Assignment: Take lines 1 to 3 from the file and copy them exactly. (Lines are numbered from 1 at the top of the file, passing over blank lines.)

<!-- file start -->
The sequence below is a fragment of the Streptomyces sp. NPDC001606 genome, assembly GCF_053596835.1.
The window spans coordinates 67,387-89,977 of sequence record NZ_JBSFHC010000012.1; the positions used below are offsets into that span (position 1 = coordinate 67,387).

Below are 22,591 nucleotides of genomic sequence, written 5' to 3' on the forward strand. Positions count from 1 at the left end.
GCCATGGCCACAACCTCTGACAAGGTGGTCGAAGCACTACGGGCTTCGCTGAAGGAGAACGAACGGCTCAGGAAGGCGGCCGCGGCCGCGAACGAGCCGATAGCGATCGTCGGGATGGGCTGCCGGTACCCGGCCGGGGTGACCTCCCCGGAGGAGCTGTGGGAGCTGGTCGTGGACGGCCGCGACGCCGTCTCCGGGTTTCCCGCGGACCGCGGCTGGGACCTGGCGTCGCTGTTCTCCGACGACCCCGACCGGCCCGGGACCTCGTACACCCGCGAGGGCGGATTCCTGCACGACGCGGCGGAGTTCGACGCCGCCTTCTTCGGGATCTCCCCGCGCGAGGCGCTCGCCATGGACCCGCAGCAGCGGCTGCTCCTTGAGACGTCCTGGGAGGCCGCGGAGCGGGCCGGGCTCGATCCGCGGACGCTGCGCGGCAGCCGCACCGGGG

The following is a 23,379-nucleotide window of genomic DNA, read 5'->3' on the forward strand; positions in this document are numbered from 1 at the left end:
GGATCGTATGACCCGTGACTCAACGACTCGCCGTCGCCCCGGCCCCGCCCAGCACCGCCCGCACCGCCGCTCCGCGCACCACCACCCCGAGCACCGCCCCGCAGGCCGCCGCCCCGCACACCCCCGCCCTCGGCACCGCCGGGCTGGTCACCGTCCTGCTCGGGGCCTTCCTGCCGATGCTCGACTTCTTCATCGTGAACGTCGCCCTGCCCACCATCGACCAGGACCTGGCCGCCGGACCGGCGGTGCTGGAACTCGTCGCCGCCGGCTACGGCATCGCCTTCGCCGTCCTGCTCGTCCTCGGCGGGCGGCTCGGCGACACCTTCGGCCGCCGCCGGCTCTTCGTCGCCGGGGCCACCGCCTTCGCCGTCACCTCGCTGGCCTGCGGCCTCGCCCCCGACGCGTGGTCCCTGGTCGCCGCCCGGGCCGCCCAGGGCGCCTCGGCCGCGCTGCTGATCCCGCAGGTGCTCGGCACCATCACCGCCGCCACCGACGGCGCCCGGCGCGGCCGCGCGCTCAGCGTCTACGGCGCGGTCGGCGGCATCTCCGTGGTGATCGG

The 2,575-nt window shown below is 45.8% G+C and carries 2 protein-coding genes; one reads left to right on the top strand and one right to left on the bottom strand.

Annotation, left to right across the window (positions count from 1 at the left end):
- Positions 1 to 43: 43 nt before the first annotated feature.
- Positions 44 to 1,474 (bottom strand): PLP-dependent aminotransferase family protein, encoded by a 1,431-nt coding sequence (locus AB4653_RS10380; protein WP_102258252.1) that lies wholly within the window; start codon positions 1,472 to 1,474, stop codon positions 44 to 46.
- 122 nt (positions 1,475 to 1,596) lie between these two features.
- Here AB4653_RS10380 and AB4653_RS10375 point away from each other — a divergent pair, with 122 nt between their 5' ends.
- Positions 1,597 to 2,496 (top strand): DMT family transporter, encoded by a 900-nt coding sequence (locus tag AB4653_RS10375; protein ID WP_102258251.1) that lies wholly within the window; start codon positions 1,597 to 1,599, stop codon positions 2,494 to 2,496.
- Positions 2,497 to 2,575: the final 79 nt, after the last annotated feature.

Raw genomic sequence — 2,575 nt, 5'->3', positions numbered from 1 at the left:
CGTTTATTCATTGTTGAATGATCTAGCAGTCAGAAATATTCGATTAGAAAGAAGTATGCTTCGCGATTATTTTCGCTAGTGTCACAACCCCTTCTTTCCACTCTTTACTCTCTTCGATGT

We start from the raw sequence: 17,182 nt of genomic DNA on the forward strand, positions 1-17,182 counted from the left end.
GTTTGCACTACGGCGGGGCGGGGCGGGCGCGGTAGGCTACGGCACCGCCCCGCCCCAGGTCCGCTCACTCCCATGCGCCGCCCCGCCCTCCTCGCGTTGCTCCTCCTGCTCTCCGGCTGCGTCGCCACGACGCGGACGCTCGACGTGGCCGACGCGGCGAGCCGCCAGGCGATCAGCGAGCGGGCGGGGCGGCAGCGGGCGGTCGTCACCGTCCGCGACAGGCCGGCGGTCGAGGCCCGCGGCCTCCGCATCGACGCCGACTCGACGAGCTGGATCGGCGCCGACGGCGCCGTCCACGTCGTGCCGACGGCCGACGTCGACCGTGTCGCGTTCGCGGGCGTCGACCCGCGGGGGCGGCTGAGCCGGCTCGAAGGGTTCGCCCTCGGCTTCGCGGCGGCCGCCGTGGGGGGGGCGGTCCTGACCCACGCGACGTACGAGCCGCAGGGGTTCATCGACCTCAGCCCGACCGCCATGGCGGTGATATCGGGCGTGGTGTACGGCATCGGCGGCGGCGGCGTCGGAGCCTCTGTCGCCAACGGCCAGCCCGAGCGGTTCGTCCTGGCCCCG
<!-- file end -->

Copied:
The sequence below is a fragment of the Streptomyces sp. NPDC001606 genome, assembly GCF_053596835.1.
The window spans coordinates 67,387-89,977 of sequence record NZ_JBSFHC010000012.1; the positions used below are offsets into that span (position 1 = coordinate 67,387).

Below are 22,591 nucleotides of genomic sequence, written 5' to 3' on the forward strand. Positions count from 1 at the left end.